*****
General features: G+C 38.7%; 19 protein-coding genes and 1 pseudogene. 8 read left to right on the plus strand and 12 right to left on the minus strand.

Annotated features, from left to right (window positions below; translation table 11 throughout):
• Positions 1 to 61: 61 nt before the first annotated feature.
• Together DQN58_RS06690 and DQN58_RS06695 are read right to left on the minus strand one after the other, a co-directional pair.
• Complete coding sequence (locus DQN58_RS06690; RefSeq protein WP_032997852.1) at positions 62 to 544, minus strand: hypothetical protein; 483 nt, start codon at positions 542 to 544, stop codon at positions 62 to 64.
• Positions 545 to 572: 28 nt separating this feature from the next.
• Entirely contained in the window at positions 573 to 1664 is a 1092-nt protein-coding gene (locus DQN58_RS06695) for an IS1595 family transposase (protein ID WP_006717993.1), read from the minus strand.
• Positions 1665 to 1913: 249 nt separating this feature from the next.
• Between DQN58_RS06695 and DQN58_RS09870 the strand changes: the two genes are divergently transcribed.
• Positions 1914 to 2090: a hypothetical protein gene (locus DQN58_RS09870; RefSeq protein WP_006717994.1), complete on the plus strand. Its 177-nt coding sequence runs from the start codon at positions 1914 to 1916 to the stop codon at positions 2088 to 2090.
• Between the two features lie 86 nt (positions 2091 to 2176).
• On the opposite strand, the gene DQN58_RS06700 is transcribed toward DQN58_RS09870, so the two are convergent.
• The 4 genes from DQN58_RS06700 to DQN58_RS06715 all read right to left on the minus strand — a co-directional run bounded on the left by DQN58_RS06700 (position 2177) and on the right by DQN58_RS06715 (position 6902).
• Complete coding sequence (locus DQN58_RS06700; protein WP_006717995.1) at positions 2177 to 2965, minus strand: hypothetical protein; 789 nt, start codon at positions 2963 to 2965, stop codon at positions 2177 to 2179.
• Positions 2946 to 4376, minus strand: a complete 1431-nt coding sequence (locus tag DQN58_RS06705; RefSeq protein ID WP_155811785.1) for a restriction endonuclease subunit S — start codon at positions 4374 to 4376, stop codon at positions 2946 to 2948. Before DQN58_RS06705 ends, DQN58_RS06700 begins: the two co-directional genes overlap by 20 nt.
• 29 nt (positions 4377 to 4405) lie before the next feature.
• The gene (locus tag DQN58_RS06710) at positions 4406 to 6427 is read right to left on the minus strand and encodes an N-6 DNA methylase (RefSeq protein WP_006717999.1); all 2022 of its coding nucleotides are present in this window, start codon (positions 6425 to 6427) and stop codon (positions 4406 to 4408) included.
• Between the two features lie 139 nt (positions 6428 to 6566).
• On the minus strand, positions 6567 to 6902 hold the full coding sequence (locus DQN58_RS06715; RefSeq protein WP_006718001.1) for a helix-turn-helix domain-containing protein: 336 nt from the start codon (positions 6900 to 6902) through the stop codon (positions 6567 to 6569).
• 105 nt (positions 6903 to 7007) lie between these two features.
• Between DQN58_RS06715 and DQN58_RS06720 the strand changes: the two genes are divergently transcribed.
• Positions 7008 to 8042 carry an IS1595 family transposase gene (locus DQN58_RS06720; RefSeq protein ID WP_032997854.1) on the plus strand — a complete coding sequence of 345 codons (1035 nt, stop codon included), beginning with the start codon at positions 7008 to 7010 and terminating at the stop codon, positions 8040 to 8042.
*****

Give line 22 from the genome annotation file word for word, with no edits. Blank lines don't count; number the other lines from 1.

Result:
• Positions 7008 to 8042 carry an IS1595 family transposase gene (locus DQN58_RS06720; RefSeq protein ID WP_032997854.1) on the plus strand — a complete coding sequence of 345 codons (1035 nt, stop codon included), beginning with the start codon at positions 7008 to 7010 and terminating at the stop codon, positions 8040 to 8042.